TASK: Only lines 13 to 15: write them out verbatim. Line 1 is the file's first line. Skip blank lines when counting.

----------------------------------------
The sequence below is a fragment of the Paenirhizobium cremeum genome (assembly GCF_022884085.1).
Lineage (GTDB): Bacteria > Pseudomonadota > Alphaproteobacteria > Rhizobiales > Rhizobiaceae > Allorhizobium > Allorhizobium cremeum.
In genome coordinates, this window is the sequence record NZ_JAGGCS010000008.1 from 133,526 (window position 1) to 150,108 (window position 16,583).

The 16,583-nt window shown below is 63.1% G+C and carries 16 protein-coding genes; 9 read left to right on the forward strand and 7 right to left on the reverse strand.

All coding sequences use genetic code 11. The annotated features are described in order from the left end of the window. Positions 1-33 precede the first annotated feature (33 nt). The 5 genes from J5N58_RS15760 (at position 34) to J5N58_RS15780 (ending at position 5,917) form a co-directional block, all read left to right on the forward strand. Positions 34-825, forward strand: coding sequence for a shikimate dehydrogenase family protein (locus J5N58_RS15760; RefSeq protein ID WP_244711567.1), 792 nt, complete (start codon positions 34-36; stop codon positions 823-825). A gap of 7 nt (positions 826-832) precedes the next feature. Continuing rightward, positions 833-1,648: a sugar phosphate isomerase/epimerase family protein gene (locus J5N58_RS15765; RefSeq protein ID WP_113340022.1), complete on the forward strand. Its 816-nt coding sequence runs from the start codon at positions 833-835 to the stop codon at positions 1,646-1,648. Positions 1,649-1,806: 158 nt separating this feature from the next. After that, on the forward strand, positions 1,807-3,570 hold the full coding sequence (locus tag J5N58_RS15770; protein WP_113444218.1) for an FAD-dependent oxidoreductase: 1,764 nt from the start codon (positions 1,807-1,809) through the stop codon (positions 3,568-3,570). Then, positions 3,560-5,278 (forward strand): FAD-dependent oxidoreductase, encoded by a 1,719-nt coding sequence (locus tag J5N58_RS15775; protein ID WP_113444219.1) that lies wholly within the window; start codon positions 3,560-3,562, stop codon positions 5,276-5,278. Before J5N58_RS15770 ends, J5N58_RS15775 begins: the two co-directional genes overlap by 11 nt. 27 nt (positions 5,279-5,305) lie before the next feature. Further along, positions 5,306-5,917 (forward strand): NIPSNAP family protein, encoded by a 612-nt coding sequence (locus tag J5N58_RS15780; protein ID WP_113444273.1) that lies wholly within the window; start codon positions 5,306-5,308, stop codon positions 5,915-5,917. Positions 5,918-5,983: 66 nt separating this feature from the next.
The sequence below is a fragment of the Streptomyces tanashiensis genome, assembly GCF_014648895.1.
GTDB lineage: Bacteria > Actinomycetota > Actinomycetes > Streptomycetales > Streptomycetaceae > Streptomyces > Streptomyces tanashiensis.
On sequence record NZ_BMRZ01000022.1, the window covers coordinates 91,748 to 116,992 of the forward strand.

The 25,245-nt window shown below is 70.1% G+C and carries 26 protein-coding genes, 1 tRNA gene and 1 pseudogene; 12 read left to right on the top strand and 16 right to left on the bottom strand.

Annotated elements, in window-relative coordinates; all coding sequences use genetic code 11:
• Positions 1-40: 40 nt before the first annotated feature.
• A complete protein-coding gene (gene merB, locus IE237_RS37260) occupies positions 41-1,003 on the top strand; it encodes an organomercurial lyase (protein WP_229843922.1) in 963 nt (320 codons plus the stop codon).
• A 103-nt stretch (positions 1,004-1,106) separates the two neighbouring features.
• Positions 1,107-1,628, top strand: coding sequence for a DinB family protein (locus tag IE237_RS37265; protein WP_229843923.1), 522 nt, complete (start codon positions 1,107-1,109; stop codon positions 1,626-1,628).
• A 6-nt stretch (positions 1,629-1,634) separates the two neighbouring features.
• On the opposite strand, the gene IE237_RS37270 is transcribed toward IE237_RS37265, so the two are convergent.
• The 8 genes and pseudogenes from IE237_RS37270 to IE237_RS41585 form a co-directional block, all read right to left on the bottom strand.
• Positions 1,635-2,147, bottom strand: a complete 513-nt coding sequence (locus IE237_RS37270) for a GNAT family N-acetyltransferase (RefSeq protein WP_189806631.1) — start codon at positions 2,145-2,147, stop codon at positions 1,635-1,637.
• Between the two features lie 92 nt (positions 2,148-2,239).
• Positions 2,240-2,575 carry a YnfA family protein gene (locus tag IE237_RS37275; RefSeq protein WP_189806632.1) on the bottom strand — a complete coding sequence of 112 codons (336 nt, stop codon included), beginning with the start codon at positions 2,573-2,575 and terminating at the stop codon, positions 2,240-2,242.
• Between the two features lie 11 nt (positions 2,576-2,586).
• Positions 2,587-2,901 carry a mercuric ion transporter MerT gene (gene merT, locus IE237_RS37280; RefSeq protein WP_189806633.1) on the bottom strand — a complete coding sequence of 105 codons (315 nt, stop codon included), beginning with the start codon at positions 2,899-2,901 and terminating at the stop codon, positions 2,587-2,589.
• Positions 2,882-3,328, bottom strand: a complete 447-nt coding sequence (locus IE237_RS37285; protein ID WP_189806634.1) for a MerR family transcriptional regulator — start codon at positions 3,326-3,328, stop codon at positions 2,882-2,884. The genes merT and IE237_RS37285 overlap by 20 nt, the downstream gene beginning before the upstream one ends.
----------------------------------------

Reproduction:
• A 103-nt stretch (positions 1,004-1,106) separates the two neighbouring features.
• Positions 1,107-1,628, top strand: coding sequence for a DinB family protein (locus tag IE237_RS37265; protein WP_229843923.1), 522 nt, complete (start codon positions 1,107-1,109; stop codon positions 1,626-1,628).
• A 6-nt stretch (positions 1,629-1,634) separates the two neighbouring features.